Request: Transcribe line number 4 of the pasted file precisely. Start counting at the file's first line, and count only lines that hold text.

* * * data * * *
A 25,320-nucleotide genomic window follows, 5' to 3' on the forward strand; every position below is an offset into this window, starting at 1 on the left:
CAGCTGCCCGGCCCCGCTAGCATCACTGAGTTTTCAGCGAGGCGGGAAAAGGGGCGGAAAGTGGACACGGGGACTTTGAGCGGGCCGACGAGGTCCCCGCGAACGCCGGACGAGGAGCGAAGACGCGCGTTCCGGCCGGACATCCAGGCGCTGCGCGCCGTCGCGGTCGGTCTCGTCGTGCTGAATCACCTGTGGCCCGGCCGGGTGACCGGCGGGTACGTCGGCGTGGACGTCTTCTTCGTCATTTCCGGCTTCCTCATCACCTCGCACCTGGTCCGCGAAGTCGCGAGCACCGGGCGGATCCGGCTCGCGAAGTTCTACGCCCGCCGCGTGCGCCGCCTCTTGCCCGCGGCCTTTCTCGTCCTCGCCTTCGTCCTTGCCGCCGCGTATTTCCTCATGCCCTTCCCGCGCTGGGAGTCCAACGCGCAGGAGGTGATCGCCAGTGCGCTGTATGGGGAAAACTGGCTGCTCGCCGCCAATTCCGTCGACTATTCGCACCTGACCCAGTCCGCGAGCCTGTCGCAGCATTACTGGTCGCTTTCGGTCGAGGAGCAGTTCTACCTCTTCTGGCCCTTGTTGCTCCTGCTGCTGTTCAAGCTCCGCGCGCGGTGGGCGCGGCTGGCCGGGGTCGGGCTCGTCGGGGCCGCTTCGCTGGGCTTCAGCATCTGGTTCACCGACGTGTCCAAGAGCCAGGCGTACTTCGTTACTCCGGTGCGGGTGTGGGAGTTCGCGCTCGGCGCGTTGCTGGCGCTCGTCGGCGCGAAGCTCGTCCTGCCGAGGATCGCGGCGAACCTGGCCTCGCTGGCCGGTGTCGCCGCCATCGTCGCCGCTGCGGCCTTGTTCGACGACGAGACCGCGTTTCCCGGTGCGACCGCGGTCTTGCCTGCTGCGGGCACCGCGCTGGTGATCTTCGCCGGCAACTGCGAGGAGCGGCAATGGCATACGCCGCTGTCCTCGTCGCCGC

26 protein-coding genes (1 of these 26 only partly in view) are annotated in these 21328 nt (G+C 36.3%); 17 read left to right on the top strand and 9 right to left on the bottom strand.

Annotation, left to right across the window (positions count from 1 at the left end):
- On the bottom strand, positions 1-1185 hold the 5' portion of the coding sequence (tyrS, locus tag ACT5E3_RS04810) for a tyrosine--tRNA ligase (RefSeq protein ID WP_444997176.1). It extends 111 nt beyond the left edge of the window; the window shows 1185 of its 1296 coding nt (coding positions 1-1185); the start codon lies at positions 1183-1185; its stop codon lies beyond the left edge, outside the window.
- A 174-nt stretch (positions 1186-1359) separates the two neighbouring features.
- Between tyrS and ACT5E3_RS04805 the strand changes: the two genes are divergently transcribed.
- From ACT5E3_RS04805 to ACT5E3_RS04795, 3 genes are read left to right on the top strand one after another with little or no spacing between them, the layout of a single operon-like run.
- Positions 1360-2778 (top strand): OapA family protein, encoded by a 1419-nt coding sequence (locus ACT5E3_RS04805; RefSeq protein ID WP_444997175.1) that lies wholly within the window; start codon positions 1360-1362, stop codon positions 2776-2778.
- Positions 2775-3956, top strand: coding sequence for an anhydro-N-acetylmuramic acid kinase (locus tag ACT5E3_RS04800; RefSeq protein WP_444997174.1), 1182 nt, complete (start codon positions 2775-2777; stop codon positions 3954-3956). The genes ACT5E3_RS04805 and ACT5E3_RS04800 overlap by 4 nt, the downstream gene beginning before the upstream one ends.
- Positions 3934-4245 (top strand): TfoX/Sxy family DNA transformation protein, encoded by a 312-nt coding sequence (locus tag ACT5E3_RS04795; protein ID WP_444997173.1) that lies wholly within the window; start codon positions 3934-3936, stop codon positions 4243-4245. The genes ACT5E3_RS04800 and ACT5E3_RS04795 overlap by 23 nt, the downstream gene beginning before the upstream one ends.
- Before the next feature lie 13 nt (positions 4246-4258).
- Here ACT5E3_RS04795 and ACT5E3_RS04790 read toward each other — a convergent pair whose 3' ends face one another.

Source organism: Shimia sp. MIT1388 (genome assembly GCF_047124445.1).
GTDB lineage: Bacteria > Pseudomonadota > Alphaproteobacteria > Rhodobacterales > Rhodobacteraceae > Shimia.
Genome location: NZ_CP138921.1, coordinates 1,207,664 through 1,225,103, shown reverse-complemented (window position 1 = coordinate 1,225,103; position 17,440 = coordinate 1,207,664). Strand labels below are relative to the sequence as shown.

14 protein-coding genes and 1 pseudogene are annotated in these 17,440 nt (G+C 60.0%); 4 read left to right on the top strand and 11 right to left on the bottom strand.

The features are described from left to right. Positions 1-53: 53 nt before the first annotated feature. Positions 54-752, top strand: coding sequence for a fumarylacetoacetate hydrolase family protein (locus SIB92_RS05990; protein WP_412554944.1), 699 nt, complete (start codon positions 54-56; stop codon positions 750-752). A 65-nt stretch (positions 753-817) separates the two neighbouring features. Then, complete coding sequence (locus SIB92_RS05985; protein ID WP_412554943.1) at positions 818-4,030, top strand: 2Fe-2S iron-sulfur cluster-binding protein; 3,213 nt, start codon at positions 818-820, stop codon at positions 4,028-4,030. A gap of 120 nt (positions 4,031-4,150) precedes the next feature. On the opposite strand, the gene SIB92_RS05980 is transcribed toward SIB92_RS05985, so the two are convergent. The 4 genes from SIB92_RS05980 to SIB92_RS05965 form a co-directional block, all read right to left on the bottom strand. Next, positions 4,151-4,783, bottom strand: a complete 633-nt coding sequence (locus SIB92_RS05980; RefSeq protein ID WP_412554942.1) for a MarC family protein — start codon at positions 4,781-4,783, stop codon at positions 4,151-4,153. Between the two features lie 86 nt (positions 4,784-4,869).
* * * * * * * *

Annotation, left to right across the window (positions count from 1 at the left end):